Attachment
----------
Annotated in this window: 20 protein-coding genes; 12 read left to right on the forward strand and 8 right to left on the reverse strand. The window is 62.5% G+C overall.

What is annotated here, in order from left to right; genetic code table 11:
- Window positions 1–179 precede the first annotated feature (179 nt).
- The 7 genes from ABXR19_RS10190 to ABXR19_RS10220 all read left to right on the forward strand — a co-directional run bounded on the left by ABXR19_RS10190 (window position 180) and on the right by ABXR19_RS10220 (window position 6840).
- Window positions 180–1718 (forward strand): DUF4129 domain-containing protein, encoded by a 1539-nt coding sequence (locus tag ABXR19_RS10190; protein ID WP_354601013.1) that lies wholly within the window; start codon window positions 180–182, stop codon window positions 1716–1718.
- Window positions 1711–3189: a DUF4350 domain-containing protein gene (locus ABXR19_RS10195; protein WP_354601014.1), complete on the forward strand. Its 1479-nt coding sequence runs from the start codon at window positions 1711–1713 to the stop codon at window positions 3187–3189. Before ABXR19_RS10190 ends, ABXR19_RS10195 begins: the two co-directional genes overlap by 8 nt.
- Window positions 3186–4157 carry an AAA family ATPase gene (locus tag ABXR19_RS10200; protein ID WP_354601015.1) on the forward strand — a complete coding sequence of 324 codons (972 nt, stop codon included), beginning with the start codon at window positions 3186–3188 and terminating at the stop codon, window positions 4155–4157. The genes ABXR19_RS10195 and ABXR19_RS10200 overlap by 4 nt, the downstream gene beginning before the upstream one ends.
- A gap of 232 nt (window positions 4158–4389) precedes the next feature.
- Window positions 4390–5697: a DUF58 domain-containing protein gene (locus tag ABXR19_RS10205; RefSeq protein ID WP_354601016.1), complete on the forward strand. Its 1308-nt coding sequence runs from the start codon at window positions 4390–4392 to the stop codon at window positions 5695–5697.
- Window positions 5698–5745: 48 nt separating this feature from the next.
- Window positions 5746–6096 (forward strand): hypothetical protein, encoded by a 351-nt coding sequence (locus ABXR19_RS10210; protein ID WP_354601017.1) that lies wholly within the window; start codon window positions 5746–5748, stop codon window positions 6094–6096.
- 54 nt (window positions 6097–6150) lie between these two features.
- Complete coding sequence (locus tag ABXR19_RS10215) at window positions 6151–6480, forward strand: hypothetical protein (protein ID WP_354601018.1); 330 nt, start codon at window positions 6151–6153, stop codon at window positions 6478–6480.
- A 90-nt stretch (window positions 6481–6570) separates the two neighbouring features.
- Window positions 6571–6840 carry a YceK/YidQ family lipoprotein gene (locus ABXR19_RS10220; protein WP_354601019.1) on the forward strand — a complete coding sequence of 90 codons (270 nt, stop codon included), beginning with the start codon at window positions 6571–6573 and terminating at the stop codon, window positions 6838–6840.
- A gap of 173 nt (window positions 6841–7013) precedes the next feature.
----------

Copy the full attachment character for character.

Annotated in this window: 20 protein-coding genes; 12 read left to right on the forward strand and 8 right to left on the reverse strand. The window is 62.5% G+C overall.

What is annotated here, in order from left to right; genetic code table 11:
- Window positions 1–179 precede the first annotated feature (179 nt).
- The 7 genes from ABXR19_RS10190 to ABXR19_RS10220 all read left to right on the forward strand — a co-directional run bounded on the left by ABXR19_RS10190 (window position 180) and on the right by ABXR19_RS10220 (window position 6840).
- Window positions 180–1718 (forward strand): DUF4129 domain-containing protein, encoded by a 1539-nt coding sequence (locus tag ABXR19_RS10190; protein ID WP_354601013.1) that lies wholly within the window; start codon window positions 180–182, stop codon window positions 1716–1718.
- Window positions 1711–3189: a DUF4350 domain-containing protein gene (locus ABXR19_RS10195; protein WP_354601014.1), complete on the forward strand. Its 1479-nt coding sequence runs from the start codon at window positions 1711–1713 to the stop codon at window positions 3187–3189. Before ABXR19_RS10190 ends, ABXR19_RS10195 begins: the two co-directional genes overlap by 8 nt.
- Window positions 3186–4157 carry an AAA family ATPase gene (locus tag ABXR19_RS10200; protein ID WP_354601015.1) on the forward strand — a complete coding sequence of 324 codons (972 nt, stop codon included), beginning with the start codon at window positions 3186–3188 and terminating at the stop codon, window positions 4155–4157. The genes ABXR19_RS10195 and ABXR19_RS10200 overlap by 4 nt, the downstream gene beginning before the upstream one ends.
- A gap of 232 nt (window positions 4158–4389) precedes the next feature.
- Window positions 4390–5697: a DUF58 domain-containing protein gene (locus tag ABXR19_RS10205; RefSeq protein ID WP_354601016.1), complete on the forward strand. Its 1308-nt coding sequence runs from the start codon at window positions 4390–4392 to the stop codon at window positions 5695–5697.
- Window positions 5698–5745: 48 nt separating this feature from the next.
- Window positions 5746–6096 (forward strand): hypothetical protein, encoded by a 351-nt coding sequence (locus ABXR19_RS10210; protein ID WP_354601017.1) that lies wholly within the window; start codon window positions 5746–5748, stop codon window positions 6094–6096.
- 54 nt (window positions 6097–6150) lie between these two features.
- Complete coding sequence (locus tag ABXR19_RS10215) at window positions 6151–6480, forward strand: hypothetical protein (protein ID WP_354601018.1); 330 nt, start codon at window positions 6151–6153, stop codon at window positions 6478–6480.
- A 90-nt stretch (window positions 6481–6570) separates the two neighbouring features.
- Window positions 6571–6840 carry a YceK/YidQ family lipoprotein gene (locus ABXR19_RS10220; protein WP_354601019.1) on the forward strand — a complete coding sequence of 90 codons (270 nt, stop codon included), beginning with the start codon at window positions 6571–6573 and terminating at the stop codon, window positions 6838–6840.
- A gap of 173 nt (window positions 6841–7013) precedes the next feature.